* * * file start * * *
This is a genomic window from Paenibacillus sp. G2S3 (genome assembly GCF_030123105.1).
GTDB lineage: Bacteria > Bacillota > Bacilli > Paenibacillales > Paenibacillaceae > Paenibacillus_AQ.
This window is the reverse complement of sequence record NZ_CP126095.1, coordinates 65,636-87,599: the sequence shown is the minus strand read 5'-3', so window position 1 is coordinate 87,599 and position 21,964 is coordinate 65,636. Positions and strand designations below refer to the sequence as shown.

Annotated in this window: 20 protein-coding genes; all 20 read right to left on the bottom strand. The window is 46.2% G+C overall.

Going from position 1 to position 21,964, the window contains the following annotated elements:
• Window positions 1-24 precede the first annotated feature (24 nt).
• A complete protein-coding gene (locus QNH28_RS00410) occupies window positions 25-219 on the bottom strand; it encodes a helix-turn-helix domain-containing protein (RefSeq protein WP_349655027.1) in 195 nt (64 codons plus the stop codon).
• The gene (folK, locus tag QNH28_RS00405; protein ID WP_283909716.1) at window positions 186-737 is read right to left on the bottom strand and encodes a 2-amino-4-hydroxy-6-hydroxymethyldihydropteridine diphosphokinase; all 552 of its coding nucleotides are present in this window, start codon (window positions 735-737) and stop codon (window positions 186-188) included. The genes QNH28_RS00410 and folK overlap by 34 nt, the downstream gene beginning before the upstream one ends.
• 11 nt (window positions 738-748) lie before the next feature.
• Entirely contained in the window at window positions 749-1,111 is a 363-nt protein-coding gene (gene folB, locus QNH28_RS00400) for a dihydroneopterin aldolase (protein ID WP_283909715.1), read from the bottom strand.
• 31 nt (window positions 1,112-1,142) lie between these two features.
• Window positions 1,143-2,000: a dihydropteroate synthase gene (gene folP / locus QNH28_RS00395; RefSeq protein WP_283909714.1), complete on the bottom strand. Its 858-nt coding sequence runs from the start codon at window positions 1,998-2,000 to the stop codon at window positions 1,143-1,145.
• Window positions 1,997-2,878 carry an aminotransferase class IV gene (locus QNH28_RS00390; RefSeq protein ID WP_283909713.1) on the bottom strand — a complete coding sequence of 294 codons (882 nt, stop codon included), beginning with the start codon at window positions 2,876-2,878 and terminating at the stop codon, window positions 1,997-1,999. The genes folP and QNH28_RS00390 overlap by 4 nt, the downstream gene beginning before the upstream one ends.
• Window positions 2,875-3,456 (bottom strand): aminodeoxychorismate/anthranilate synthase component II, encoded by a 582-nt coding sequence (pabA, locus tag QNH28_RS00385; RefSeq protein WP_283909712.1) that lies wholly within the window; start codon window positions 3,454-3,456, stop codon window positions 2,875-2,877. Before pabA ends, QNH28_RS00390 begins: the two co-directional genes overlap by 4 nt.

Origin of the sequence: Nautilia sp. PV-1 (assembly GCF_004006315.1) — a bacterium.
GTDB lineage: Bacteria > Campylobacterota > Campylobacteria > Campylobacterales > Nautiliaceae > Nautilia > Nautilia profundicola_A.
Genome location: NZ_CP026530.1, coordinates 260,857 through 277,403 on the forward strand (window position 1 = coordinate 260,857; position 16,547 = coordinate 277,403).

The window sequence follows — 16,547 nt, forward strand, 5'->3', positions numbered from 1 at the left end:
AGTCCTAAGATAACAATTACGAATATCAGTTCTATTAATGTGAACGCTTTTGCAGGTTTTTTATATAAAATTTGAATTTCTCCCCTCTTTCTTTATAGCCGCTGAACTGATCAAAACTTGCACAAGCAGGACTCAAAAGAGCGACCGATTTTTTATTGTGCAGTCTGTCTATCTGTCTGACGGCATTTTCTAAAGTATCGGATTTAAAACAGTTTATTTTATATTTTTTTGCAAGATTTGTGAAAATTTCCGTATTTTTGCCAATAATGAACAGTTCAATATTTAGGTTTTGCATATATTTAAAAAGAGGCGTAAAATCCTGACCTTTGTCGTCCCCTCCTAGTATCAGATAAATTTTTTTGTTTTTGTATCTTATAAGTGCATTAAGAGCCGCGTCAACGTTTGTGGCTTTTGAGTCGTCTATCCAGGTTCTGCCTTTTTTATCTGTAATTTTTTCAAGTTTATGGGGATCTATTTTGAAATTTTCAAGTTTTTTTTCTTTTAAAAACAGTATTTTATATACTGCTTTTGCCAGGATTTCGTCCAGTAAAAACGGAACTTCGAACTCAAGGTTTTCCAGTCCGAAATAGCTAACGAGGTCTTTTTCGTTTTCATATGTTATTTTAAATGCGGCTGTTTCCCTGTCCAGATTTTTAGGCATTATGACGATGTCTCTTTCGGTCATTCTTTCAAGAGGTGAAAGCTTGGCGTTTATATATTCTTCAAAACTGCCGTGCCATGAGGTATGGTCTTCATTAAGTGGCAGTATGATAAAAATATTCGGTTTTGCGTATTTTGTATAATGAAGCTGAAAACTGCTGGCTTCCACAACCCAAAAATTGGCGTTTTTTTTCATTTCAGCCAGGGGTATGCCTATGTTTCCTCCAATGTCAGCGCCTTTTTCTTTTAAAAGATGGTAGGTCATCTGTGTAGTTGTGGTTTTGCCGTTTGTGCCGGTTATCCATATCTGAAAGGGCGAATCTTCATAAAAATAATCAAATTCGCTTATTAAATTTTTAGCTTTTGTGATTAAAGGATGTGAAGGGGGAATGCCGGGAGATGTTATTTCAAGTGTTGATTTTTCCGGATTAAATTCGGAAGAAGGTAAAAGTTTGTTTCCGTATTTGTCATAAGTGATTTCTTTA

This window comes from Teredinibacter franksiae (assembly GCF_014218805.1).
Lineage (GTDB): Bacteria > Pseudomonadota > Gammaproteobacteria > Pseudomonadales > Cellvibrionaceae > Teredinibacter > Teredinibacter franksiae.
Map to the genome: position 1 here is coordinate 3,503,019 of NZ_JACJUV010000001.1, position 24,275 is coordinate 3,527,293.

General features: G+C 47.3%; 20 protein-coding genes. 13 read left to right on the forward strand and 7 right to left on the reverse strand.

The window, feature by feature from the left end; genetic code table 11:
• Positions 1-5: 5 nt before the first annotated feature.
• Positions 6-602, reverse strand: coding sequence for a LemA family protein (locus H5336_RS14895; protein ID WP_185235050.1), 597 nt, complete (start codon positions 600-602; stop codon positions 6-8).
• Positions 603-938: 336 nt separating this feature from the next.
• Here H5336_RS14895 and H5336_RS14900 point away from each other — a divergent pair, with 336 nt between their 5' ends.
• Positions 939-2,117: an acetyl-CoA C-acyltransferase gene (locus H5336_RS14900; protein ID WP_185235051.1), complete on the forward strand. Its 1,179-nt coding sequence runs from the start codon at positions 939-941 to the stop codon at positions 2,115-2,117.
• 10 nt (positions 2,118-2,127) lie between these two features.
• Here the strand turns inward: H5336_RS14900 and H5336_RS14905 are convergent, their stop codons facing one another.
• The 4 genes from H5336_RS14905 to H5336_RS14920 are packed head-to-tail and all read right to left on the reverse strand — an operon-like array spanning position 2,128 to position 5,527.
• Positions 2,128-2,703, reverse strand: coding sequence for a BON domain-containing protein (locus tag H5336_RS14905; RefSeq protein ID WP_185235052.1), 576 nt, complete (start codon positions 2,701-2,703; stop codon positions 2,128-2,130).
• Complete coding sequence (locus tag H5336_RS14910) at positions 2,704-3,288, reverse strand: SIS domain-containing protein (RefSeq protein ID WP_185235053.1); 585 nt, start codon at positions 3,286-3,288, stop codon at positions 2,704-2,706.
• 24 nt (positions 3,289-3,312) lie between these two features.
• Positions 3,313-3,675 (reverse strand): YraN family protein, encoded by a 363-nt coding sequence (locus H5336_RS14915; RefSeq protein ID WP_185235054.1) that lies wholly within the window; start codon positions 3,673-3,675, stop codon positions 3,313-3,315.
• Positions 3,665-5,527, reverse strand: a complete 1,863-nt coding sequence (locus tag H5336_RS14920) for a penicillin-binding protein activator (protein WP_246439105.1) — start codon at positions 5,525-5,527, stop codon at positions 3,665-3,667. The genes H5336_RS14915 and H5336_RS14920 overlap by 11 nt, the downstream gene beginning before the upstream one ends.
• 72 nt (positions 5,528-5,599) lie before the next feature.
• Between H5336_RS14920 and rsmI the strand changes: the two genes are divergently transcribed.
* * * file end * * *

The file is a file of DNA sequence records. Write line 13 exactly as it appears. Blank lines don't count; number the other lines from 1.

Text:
• Window positions 1,997-2,878 carry an aminotransferase class IV gene (locus QNH28_RS00390; RefSeq protein ID WP_283909713.1) on the bottom strand — a complete coding sequence of 294 codons (882 nt, stop codon included), beginning with the start codon at window positions 2,876-2,878 and terminating at the stop codon, window positions 1,997-1,999. The genes folP and QNH28_RS00390 overlap by 4 nt, the downstream gene beginning before the upstream one ends.